• Space Engineers is about space engineers building stuff in space. The spinoff Medieval Engineers is about engineers building stuff in the medieval period.
  • Space Invaders is about invaders... from space! Back when a video game about that was new and unexpected.
  • The PSP minis game A Space Shooter for 2 Bucks! It's a Shoot 'em Up, and it only costs $1.99 U.S.
  • Ditto for Space War.
  • Spookys Jumpscare Mansion is about exploring Spooky's mansion full of Jump Scares.
  • The parody game Smashing Pumpkins into Small Piles of Putrid Debris. Guess what the point of the game is.
  • Super Smash Bros. for Nintendo 3DS and Wii U. It's a Super Smash Bros. game... for the 3DS or Wii U.
  • The Play Station Network game "Supersonic Acrobatic Rocket-Powered Battle Cars"... Two guesses what it's about. The sequel averts this, however, simply going as Rocket League.
  • Ten Minute Space Strategy is a simplistic space strategy game in which normal-paced games usually don't last more than 10 minutes.
  • Turkey Shoot for the Wii. It's so simple it got terrible reviews for its severely limited gameplay. All you do is shoot turkeys. Hilarious in Hindsight when you realize that the idiom "turkey shoot" refers to doing something that is not challenging at all, even with a time limit.
  • Wibble Wobble is set in a world where the entire landscape is... well... wibbly wobbling.
  • You Don't Know Jack: The Facebook edition of the game has the "Elephant, Mustard, Teddy Roosevelt, or Dracula?!" questions, which as the name implies all have the same answers; players are given a piece of trivia, and have to guess if it's a fact about elephants, mustard, former U.S. president Theodore Roosevelt, or Count Dracula. 2015 from The Jackbox Party Pack and Full Stream from Party Pack 5 have the similar "Kangaroo, Peanut, Albert Einstein, or Uranus?!" and "Octopus, Coffee, Queen Elizabeth, or Frankenstein?!" questions.
  • You Have to Burn the Rope is a very short game whose goal, and essentially only gameplay (besides jumping) is stated in the title.
  • You Only Live Once: In this flash game, you only have one life. Period. When you press "continue", you just see the consequences of your death. Reloading the game to try again only shows grass growing on your grave.


  • Animal Crossing: One of the many Funny Animal villagers is named Bluebear. She is, in fact, a blue bear (or bear cub, technically). Not the case for other languages, or for other villagers with seemingly-descriptive names, like Goose the chicken and Moose the mouse.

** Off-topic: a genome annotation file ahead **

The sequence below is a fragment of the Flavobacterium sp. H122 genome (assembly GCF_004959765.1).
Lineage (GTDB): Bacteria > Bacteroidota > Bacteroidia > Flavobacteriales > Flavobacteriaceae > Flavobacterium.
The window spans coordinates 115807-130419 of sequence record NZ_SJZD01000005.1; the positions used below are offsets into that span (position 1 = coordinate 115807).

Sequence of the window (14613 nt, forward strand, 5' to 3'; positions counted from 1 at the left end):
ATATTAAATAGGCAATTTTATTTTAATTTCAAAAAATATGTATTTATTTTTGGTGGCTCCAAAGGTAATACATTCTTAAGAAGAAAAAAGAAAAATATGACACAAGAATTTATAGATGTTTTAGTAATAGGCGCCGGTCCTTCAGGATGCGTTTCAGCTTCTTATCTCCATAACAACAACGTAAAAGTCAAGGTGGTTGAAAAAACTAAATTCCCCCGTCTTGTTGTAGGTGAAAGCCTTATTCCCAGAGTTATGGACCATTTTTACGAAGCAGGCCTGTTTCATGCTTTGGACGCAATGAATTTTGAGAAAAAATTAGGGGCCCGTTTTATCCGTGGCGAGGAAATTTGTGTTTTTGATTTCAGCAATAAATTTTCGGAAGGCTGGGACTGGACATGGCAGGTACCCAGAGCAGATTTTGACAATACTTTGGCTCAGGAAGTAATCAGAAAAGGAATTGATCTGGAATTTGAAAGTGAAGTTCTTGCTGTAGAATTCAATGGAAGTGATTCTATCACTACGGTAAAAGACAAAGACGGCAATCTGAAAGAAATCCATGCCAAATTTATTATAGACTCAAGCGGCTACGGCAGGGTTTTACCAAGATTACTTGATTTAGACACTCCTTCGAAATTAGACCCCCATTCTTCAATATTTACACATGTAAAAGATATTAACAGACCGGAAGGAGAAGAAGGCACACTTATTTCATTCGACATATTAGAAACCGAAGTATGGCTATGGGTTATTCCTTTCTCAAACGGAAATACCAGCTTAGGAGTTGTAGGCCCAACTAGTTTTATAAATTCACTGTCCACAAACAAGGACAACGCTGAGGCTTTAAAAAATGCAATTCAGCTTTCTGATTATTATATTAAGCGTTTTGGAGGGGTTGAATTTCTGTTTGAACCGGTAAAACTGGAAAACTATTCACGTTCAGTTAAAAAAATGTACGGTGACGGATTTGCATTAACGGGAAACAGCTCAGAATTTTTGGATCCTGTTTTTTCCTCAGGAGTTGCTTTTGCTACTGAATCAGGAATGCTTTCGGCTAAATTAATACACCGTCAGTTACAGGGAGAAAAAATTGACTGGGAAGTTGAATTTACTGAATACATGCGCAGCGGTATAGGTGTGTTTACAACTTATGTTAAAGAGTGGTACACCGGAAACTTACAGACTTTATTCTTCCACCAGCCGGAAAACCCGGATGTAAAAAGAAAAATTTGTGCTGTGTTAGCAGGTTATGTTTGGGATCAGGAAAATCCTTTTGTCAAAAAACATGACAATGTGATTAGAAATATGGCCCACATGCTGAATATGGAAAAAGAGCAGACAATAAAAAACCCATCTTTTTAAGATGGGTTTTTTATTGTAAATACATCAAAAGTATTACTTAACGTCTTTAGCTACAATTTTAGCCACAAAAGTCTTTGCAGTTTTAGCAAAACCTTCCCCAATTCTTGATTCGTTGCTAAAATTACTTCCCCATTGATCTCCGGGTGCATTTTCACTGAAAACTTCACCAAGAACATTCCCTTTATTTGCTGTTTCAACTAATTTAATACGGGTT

• Bill Nye the Science Guy: Stop the Rock! has several:
  • Brütal Legend features a special attack called Face Melter. It causes enemies' faces to melt.
  • C-12: Final Resistance tends to do this a lot with the enemies. The Big Bad is named Alien Leader. He's an alien who leads all the other aliens. The Cyborg Soldier is a soldier that is a cyborg. The Cyborg Sniper is a sniper that's a cyborg. The Alien Scientist is a scientist that is an alien. And so on...
  • Catherine has a boss called Child with a Chainsaw. It is a huge baby, with a chainsaw as its arm.
  • Civilization: Reaching the Future Era in the sixth game allows construction of the game's strongest military unit, the Giant Death Robot.
  • In Diablo II, if you click on a shrine labeled "exploding shrine", it... explodes. Similarly, poison shrines are poisonous.
  • In Doom, the BFG in "BFG 9000" canonically stands for "Big Fucking Gun".
  • Some Doom II: Hell on Earth levels are this:
    • "Entryway" is the entrance both of the spaceport and of the game.
    • In "The Gantlet" one has to fight through swarms of monsters.note 
    • "The Crusher" prominently features a crushing ceiling over a Spider Mastermind.
    • "Dead Simple" is a very simple level — and if you're not careful you will end up dead.
    • "Tricks and Traps" is full of nasty surprises.
    • "The Pit" is built around a huge pit.
    • "Bloodfalls" is so named due to the prominent waterfalls of blood that feature in the level.
    • "The Living End" is the last non-boss level.
  • Dragon Quest:
    • Many spell names in the older English ( pre-Dragon Quest VIII) localizations. Heal heals some HP. You can probably guess what Healmore and Healall do. Sleep puts an enemy group to sleep.
    • Dragon Quest I is especially egregious, calling your offensive spells Hurt and Hurtmore; the first one hurts enemies, and the latter hurts enemies too, but more (later games changed these to Blaze and Blazemore).
  • DRL:
    • The game offers "Hell Arena". If you go in there expecting anything other then a fight with demons, then you will deserve what you get.
    • Some of the challenge game names are pretty self-explanatory. If you see a challenge called Angel of Shotgunnery, then guess which kind of weapons will be the only one you can use.
  • The Elder Scrolls:
    • Morrowind has an item called the Boots of Blinding Speed. It's a pair of enchanted boots which, when worn, grant you 200 speed but make you 100% blind.
    • In Oblivion, the Imperial City has a shop called Rindir's Staffs. It's owned by a Bosmer named Rindir. He sells staffs. Imagine that.
  • In Far Cry Primal, there are bitefish in the lakes. Fish that bite.
  • Final Fantasy IX has an eastern Mist Continent, a continent full of Mist; Outer Continent, a continent just outside of the Mist Continent to the north; Lost Continent, a frozen continent that only handful of people know existed located at the northwest; and finally Forgotten Continent, a western continent that pretty much forgotten.